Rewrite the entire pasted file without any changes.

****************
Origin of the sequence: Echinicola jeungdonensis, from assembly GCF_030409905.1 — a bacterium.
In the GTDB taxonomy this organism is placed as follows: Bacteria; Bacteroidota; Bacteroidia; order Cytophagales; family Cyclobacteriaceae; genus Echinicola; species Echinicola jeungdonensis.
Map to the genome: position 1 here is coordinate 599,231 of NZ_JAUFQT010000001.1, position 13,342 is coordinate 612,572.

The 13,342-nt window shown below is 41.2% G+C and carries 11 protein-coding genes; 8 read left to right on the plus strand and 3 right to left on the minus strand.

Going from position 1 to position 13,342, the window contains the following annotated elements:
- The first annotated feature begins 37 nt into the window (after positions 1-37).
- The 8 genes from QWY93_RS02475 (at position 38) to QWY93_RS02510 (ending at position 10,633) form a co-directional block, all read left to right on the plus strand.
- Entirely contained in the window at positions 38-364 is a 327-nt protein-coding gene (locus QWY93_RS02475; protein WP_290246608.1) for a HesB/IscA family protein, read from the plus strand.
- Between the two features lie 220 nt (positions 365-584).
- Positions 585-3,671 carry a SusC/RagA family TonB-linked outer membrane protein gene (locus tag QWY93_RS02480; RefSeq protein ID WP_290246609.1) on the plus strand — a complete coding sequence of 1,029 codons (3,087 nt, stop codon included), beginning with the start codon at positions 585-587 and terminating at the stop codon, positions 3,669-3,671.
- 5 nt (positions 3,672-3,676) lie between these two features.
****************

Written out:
Origin of the sequence: Echinicola jeungdonensis, from assembly GCF_030409905.1 — a bacterium.
In the GTDB taxonomy this organism is placed as follows: Bacteria; Bacteroidota; Bacteroidia; order Cytophagales; family Cyclobacteriaceae; genus Echinicola; species Echinicola jeungdonensis.
Map to the genome: position 1 here is coordinate 599,231 of NZ_JAUFQT010000001.1, position 13,342 is coordinate 612,572.

The 13,342-nt window shown below is 41.2% G+C and carries 11 protein-coding genes; 8 read left to right on the plus strand and 3 right to left on the minus strand.

Going from position 1 to position 13,342, the window contains the following annotated elements:
- The first annotated feature begins 37 nt into the window (after positions 1-37).
- The 8 genes from QWY93_RS02475 (at position 38) to QWY93_RS02510 (ending at position 10,633) form a co-directional block, all read left to right on the plus strand.
- Entirely contained in the window at positions 38-364 is a 327-nt protein-coding gene (locus QWY93_RS02475; protein WP_290246608.1) for a HesB/IscA family protein, read from the plus strand.
- Between the two features lie 220 nt (positions 365-584).
- Positions 585-3,671 carry a SusC/RagA family TonB-linked outer membrane protein gene (locus tag QWY93_RS02480; RefSeq protein ID WP_290246609.1) on the plus strand — a complete coding sequence of 1,029 codons (3,087 nt, stop codon included), beginning with the start codon at positions 585-587 and terminating at the stop codon, positions 3,669-3,671.
- 5 nt (positions 3,672-3,676) lie between these two features.